Local residents are being invited to help create artworks that will change the face of Finsbury Park’s railway bridges.
A series of workshops are underway for displays on two main railways on Seven Sisters Road and Stroud Green Road.
The project is called Leading Lights, run by Islington Council in partnership with All Change, a charity based in Graham Street, Islington.
The council has commissioned award-winning artist Morag Myerscough, from Holloway, to create major public art works for the bridges and to run a series of workshops with local organisations, to invite people to create patterns that will inspire the finished artworks.
Suzanne Lee, artistic director at All Change said: “People are saying the railway bridges are really unpleasant and need improving desperately. We invited artists to present their ideas and had an exhibition where people came and choose what they preferred, as well giving their own ideas and opinions. Morag’s work was the most popular.”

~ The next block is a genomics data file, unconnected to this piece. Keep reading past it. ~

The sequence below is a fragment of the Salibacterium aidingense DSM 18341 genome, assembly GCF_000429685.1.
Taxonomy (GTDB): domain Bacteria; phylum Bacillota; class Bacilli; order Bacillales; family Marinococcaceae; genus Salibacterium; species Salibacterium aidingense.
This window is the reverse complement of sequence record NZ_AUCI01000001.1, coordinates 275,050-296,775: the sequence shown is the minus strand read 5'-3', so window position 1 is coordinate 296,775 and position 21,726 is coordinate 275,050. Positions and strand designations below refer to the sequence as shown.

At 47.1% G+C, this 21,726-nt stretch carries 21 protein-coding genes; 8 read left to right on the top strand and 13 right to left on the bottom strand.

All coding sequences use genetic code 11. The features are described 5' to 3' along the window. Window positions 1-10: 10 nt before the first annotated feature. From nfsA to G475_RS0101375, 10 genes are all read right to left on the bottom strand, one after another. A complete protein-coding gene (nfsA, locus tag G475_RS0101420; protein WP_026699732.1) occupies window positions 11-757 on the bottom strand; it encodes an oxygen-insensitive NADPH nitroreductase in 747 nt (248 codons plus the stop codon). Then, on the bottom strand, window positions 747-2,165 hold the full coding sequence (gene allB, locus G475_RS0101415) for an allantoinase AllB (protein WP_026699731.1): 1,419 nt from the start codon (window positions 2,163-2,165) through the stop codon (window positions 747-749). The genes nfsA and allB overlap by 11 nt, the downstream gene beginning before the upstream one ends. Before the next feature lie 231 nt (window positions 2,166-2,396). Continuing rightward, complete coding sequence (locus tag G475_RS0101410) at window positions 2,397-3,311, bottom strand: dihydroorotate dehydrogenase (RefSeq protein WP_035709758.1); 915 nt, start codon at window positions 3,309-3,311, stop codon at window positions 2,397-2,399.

Ms Myerscough said: “I know this area really well and it is important to me that the art involves everybody and represents the balance of cultures in the area. This place is changing for everyone for the better. I’ve worked on many projects where public are involved. It means people can look at the bridges and think ‘I helped make this plan.’
When I was a little girl Finsbury Park was seen as being quite posh. It’s just about bringing it back to the way it was, while representing the diversity of people living here today.”
Three primary schools, as well as a centre for the elderly and members of the Turkish Kurdish Cypriot Women’s Project are creating patterns that the artist will then incorporate into an overall design, that will also include words and light display. It is hoped that the pieces will help to welcome visitors to Finsbury Park as they exit the train stations.
Ms Lee added: “Many people see Finsbury Park as a place you go through instead of a place you come to. We want to make Finsbury Park a destination for residents as well as for visitors.”
Photos by Romain Forquy for All Change